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The OJS or OMP application handles most of the security concerns that arise. However, there are some attacks you must protect yourself against when creating custom templates for your themes.

A cross-site-scripting vulnerability occurs when a malicious user is able to inject code into a page that is visited by another user. Whenever content displayed on the page comes from user input it must be escaped.

Escape plain text #

Consider the following example.

{$user->getGivenName()} made a comment.

A malicious user can change their given name to <script>/* malicious code */<script>. In the example above, the malicious code would be executed whenever anyone visited the page. If a Journal Manager visits the page, the malicious code can be used to perform actions that only a Journal Manager can do, such as changing the journal’s title.

Use smarty’s escape modifier to prevent this attack,

{$user->getGivenName()|escape} made a comment.

This will convert special HTML characters into escaped HTML so that the <script> tags are displayed instead of executed.

Attacks can come from any input controlled by a user, whether they are a disgruntled former Section Editor or a malicious user posing as an author. Make sure to escape submission titles, author names, issue titles and any other information controlled by anyone other than a Journal Manager.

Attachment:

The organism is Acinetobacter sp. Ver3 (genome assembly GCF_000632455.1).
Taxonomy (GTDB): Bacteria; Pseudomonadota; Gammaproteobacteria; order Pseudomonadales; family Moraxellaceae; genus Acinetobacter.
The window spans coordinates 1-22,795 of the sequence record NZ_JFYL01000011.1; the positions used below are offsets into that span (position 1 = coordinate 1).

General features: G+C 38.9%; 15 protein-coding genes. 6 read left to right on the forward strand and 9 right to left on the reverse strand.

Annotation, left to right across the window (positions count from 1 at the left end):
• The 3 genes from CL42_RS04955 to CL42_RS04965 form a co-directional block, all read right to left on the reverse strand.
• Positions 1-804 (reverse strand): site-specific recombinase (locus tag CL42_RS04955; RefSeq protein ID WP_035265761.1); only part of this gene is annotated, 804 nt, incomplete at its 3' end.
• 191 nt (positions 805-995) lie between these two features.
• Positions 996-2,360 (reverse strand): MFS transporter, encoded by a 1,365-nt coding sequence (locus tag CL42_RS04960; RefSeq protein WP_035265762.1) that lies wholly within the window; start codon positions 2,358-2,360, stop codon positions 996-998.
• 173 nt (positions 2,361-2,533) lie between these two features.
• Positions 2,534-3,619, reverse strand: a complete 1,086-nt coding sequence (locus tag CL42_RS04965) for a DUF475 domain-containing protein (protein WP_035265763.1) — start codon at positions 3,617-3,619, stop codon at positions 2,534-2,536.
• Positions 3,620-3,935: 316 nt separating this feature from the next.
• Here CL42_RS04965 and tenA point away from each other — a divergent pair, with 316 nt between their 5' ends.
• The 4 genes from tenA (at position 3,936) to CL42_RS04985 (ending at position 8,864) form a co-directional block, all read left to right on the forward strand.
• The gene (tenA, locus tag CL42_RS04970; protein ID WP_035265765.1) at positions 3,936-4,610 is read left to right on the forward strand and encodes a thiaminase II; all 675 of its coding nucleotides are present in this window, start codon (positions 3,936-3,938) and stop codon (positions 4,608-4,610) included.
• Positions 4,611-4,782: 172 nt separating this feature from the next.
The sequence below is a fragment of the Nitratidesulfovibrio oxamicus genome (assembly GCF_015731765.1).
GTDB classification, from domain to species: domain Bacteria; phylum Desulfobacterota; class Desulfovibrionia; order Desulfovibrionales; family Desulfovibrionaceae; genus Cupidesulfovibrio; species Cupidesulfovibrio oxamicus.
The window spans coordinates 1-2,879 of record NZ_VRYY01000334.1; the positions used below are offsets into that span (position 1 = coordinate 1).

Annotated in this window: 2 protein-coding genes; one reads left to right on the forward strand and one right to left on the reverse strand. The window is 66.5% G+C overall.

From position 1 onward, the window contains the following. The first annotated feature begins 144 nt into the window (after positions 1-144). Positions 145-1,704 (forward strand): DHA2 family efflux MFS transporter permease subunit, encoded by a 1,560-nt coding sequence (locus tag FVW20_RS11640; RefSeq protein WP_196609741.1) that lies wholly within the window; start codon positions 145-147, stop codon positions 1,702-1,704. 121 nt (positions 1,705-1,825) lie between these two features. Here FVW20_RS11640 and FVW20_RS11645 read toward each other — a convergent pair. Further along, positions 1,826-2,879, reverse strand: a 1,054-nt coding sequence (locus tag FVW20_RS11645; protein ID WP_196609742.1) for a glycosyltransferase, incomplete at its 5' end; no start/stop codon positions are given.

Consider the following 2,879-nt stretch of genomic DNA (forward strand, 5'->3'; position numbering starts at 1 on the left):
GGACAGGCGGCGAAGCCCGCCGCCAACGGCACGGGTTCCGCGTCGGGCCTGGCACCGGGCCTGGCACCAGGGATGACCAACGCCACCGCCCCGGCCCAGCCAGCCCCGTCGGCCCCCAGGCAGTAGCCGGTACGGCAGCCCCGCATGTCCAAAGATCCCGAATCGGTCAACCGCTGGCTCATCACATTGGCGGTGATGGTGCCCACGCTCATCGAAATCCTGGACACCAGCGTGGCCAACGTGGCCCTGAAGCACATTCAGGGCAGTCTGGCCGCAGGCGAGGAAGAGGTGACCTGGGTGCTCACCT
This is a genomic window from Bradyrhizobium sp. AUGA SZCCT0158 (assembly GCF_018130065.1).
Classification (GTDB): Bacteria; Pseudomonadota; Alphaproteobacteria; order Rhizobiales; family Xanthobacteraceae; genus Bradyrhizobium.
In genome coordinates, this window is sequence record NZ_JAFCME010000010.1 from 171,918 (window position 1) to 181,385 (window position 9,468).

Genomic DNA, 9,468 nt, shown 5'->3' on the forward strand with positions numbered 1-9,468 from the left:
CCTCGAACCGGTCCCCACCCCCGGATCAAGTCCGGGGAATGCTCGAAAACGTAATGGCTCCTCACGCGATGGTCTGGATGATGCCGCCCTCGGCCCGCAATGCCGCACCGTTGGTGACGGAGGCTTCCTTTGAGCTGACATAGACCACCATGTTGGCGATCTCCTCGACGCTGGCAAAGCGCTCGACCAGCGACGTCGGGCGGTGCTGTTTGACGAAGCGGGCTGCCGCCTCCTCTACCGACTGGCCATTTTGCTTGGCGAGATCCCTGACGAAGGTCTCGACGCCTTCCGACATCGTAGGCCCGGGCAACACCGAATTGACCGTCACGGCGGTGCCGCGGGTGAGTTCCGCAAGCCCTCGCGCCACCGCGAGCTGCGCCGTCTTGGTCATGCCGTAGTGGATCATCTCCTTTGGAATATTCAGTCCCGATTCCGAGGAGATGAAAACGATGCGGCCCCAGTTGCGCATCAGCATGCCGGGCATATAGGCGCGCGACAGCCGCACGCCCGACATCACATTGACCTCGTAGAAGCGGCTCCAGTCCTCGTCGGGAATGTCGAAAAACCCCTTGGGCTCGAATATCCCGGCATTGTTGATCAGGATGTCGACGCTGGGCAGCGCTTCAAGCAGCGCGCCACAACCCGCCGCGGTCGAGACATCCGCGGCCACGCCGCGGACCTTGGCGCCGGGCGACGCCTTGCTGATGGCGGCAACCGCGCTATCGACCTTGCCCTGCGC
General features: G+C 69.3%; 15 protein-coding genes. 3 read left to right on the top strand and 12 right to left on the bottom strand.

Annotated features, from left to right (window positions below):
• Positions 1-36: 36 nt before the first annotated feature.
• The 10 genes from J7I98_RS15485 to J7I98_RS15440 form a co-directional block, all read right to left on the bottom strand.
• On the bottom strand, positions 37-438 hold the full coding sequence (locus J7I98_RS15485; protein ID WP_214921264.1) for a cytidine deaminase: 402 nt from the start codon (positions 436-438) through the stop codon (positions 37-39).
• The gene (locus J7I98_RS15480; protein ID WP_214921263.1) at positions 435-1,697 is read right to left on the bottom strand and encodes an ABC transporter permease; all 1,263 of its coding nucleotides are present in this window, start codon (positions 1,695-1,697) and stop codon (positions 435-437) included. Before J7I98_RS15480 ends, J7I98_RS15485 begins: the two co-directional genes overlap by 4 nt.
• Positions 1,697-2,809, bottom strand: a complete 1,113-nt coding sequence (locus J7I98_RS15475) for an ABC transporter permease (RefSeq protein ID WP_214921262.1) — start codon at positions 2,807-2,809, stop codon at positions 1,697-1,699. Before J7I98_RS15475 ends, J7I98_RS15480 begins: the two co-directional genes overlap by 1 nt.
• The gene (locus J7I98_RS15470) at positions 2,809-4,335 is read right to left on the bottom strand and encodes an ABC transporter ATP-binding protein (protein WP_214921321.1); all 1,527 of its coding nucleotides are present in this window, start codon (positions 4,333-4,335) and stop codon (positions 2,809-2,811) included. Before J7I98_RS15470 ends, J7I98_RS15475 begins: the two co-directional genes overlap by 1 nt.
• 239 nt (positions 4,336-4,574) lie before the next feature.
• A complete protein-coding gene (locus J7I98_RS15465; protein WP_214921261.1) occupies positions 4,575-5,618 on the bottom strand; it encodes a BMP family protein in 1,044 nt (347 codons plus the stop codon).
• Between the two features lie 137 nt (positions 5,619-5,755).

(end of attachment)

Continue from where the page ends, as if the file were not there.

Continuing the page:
Escape HTML #

Some fields allow the user to enter HTML code, such as a submission abstract or issue description. These fields should be escaped with the strip_unsafe_html modifier.


You can configure which HTML tags are allowed with the allowed_html setting in your application’s configuration file.

Escape JavaScript #

When including JavaScript in your theme, do not use the escape modifier because it will not remove the appropriate characters. For JavaScript, use the json_encode modifier when including user input.


This will ensure that only literal content is included and not function calls or other potentially malicious code. The default modifier will prevent a JavaScript error if {$userMessage} is null.

Be cautious, stay safe #

It is important to understand which kind of escaping you must use based on where you are using data supplied by a user. If in doubt, follow a safe example from the core application code or ask in the forum.

You should almost always use some kind of escaping when including dynamic content in a Smarty template.